Twin Peaks: Fire Walk with Me

Twin Peaks: Fire Walk with Me ★★★★★

with all of twin peaks’ idiosyncratic edges, it still played very much into the gloss and artifice that ran network tv dramas in the 80s/90s (and it’s all the better for it honestly) but it’s so refreshing to see this setting and characters with david lynch in his element and without a filter. behind it all, twin peaks was always tragic; the way the death of one teenage girl affected a whole town, made them contemplate their previous actions and what could’ve caused something to someone they all loved and knew dearly and fire walk with me fully plays into that making it david lynch’s most tragic film.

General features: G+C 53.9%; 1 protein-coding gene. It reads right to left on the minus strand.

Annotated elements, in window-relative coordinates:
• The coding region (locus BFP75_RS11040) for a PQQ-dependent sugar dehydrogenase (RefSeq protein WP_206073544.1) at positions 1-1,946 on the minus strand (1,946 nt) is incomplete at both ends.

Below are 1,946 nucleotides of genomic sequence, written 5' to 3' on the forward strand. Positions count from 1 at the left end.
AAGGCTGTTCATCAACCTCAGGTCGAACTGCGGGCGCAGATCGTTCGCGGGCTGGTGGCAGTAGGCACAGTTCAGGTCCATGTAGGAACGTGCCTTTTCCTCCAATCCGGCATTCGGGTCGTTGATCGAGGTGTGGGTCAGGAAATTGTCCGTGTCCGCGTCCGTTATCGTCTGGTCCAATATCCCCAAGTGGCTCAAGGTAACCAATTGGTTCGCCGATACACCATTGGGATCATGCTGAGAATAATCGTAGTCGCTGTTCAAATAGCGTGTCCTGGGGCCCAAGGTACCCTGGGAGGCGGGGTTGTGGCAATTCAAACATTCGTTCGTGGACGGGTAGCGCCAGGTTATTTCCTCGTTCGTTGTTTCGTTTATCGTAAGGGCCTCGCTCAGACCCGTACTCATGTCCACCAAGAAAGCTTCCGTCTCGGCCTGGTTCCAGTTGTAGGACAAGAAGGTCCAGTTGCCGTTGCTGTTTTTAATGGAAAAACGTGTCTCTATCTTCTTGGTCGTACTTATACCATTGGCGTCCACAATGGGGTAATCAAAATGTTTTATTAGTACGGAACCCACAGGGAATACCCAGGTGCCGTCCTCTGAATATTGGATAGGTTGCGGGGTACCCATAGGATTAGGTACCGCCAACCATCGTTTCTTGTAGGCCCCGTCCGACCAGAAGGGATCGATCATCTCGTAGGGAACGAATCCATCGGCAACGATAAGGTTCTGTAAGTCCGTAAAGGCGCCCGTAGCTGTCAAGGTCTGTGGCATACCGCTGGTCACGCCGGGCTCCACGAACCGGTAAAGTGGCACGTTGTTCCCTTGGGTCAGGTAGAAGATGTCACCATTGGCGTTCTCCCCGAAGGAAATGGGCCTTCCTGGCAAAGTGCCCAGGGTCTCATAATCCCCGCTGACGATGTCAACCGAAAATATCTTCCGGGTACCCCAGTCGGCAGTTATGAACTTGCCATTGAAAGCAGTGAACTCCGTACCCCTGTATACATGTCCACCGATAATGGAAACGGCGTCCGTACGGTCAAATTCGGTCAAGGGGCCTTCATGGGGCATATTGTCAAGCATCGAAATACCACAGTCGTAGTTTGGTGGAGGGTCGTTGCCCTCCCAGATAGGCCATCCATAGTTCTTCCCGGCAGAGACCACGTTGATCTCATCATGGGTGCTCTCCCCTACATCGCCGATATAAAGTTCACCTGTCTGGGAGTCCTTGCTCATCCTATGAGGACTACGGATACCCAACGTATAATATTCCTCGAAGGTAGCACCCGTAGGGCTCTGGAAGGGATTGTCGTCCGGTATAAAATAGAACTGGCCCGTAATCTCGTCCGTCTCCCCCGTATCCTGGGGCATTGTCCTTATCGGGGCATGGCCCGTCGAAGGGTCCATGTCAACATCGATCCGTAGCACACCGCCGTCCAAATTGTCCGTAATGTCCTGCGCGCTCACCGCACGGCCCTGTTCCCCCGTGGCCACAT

his signatures like stilted dialogue, the interaction with the unexplainable, hypersexuality and our connections to our dreams are all played up to create this terrifying atmosphere around laura palmer, the trauma that shapes her life and how she deals with it. this reminded me a lot of andrea arnold’s film “fish tank” in how it treats teenage girls, due to infantalisation and misogyny which either leads to them being fetishised or purely dismissed as human beings, we often (in movies and in actual society) can forget to give empathy and understanding to a person in that stage of their life and “fire walk with me” goes deep and tragic into all the things this young girl dealt with that lead to her death, even with all the fantasy and quirks, laura’s story is still real and transcends beyond it.

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